Newborn's First Stool Could Signal Future Cognitive Problems
A baby's first stool may indicate that the child could have difficulty in cognitive development, new research from the Case Western Reserve University Project Newborn has shown. Findings from the study are published in the Journal of Pediatrics.
Researchers set out to determine if there was a connection between fatty acid ethyl ester (FAEE) levels and their cognitive development during childhood and adolescence. Meeyoung O.Min, PhD, the study's lead researcher, noted that FAEE can serve as a marker for fetal alcohol exposure and future developmental issues. Early intervention can help reduce the effects later, she added.
In the study, study authors analyzed meconium of 216 babies for their FAEE levels. They were then given intelligence tests at age 9, 11, and 15. Data showed there was a link between those with high FAEE levels at birth and lower IQ scores. They concluded that high levels of FAEE found in the meconium from the mother's alcohol use during pregnancy can signal clinicians that a child is at risk for future difficulties with intelligence and reasoning.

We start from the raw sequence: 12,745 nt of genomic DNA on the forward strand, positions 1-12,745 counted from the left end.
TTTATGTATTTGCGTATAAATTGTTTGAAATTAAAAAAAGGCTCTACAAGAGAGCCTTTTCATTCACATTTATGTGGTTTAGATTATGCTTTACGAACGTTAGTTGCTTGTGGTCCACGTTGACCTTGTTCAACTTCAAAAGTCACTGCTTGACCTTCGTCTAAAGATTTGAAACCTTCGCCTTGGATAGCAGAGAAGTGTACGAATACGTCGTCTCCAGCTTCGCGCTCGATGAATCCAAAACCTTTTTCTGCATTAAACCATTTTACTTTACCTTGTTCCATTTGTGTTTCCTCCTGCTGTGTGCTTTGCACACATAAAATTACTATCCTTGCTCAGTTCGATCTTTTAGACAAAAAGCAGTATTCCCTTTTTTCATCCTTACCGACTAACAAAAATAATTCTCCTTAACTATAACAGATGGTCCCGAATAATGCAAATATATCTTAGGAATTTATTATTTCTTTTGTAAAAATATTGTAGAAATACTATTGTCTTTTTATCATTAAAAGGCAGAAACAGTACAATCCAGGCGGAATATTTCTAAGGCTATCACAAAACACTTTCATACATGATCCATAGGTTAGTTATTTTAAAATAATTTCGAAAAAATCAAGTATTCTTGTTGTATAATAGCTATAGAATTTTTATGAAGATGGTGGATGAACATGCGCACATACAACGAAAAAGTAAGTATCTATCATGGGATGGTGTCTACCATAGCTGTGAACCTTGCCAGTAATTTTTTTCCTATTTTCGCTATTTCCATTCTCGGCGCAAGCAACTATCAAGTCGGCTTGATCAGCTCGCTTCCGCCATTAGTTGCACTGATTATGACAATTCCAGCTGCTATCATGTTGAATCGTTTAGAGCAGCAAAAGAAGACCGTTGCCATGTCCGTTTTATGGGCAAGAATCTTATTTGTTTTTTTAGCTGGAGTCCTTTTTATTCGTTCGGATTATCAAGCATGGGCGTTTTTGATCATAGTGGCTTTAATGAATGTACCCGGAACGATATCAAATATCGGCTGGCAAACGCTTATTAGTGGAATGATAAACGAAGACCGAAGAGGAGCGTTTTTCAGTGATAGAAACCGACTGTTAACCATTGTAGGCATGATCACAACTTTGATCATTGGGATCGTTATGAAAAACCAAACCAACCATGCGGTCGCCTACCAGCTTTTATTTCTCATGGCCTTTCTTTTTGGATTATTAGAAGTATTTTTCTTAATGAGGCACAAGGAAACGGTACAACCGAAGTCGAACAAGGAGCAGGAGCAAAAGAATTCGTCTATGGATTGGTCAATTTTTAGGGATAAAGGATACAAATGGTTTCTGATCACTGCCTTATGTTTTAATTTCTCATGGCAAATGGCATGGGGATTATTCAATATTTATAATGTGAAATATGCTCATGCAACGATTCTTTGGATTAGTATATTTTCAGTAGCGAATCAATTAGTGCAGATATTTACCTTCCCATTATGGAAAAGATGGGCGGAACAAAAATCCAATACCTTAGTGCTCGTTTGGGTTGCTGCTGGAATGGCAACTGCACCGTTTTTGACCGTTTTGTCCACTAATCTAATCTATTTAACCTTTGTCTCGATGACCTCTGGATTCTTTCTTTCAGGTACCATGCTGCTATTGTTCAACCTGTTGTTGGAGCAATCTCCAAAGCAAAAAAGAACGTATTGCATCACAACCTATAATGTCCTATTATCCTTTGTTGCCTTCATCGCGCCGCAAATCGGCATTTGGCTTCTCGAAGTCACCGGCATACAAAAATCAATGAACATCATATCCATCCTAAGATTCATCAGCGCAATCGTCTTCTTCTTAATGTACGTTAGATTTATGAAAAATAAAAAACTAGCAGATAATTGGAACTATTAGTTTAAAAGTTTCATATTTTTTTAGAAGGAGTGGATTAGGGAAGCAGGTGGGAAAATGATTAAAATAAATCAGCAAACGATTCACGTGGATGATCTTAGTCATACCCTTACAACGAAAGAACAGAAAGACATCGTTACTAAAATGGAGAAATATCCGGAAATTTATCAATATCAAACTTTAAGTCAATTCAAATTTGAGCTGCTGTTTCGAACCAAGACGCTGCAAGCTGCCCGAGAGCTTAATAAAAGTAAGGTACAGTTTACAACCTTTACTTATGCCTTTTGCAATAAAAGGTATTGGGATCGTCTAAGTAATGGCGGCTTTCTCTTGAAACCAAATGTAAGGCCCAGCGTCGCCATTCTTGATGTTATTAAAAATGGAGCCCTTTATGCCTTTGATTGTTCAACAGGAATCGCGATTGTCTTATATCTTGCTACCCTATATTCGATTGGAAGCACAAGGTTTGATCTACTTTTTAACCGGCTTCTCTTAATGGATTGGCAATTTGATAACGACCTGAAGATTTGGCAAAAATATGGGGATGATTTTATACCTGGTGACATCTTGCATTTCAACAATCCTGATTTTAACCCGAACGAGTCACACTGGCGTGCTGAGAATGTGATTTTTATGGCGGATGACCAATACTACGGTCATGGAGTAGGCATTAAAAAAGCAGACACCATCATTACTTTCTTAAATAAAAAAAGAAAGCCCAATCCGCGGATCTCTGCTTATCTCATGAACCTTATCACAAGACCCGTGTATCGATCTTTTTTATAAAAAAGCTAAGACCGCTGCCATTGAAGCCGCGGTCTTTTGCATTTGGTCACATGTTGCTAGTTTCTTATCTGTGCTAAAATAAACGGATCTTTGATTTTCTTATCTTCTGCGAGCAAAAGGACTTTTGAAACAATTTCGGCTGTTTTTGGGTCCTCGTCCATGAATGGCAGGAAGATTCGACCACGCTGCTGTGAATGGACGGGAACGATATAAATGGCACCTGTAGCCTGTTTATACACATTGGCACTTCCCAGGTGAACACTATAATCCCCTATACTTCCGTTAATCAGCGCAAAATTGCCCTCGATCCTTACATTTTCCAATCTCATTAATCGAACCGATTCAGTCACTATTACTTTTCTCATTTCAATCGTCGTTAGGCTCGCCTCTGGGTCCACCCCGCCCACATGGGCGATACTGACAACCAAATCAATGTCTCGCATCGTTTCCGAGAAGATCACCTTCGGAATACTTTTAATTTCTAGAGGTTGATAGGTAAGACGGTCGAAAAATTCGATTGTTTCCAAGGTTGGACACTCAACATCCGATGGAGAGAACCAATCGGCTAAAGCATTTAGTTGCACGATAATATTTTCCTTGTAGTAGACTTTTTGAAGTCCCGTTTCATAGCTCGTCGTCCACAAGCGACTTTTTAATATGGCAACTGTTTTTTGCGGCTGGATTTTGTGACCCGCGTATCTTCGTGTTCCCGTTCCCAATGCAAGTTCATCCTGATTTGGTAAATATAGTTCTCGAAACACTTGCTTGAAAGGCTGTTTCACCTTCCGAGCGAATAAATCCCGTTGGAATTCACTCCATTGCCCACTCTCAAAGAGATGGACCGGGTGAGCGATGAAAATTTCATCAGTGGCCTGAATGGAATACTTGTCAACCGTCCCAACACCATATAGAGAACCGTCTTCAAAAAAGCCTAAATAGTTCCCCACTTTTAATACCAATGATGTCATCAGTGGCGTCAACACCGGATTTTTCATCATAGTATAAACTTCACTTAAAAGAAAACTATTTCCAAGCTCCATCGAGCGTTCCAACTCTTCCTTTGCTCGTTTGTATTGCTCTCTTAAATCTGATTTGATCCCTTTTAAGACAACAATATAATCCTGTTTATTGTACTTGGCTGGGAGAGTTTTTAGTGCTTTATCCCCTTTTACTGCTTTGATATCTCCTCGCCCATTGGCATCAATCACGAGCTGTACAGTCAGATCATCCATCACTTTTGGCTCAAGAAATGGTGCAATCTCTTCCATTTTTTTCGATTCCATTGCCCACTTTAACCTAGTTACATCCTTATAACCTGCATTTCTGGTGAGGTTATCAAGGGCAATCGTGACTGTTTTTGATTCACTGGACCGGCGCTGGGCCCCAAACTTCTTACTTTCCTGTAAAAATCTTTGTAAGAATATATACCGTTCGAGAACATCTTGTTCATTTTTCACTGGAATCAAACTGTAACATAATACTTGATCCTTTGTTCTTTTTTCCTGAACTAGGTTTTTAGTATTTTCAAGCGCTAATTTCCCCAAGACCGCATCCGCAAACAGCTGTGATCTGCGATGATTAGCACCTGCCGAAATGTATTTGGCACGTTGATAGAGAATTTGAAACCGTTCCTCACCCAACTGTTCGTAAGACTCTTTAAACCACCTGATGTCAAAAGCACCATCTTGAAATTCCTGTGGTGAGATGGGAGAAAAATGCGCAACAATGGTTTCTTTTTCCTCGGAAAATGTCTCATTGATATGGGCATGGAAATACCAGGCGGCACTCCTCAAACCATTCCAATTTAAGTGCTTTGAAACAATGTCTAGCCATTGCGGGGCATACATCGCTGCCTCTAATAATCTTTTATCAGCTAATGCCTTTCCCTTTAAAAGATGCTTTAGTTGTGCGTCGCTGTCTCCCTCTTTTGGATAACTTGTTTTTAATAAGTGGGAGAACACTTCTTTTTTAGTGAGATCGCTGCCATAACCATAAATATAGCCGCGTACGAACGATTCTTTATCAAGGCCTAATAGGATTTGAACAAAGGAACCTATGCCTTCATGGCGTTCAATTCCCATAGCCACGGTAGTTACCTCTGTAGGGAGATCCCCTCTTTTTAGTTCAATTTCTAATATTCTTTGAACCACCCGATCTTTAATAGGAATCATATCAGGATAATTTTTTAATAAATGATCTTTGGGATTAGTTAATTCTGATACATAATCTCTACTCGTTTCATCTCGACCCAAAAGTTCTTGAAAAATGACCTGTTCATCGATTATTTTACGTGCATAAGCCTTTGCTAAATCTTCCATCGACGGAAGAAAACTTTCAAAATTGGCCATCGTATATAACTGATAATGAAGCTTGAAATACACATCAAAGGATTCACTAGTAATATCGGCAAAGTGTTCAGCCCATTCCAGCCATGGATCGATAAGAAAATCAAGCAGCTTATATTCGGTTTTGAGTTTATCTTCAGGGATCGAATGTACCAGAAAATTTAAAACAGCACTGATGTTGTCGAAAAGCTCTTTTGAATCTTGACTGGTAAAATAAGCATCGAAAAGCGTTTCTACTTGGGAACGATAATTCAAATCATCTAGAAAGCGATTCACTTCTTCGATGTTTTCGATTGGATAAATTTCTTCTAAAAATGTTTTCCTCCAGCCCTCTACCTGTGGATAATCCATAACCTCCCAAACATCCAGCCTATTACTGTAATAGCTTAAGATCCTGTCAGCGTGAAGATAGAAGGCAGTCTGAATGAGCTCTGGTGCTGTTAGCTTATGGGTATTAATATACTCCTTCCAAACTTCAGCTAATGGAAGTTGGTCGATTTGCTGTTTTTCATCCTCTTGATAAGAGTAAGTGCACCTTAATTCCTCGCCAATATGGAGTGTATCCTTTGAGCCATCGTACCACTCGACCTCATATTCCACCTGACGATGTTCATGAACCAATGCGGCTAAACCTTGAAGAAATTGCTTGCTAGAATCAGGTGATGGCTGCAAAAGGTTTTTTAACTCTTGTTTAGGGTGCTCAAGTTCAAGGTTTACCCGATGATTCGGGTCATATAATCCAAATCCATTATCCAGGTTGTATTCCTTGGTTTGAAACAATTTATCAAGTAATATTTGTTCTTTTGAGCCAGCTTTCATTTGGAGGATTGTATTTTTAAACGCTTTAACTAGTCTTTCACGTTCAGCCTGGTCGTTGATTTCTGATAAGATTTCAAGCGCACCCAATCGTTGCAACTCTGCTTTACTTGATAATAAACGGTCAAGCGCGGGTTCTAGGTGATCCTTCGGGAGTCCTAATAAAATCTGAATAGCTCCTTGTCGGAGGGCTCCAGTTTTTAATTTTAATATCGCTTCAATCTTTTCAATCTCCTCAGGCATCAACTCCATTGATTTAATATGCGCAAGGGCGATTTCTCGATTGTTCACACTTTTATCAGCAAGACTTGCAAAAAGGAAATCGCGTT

Because prenatal alcohol exposure is often missed, clinical biomarkers are critical to detect neonates exposed to alcohol, regardless of the mother's report of alcohol use during pregnancy, Dr. Min reported. This study was conducted as part of the ongoing Project Newborn study, a project funded by the National Institutes of Health's National institute on Drug Abuse. This research was among the first to explore the association between FAEEs in meconium and cognitive development through childhood and adolescence.
For more information visit Case.edu.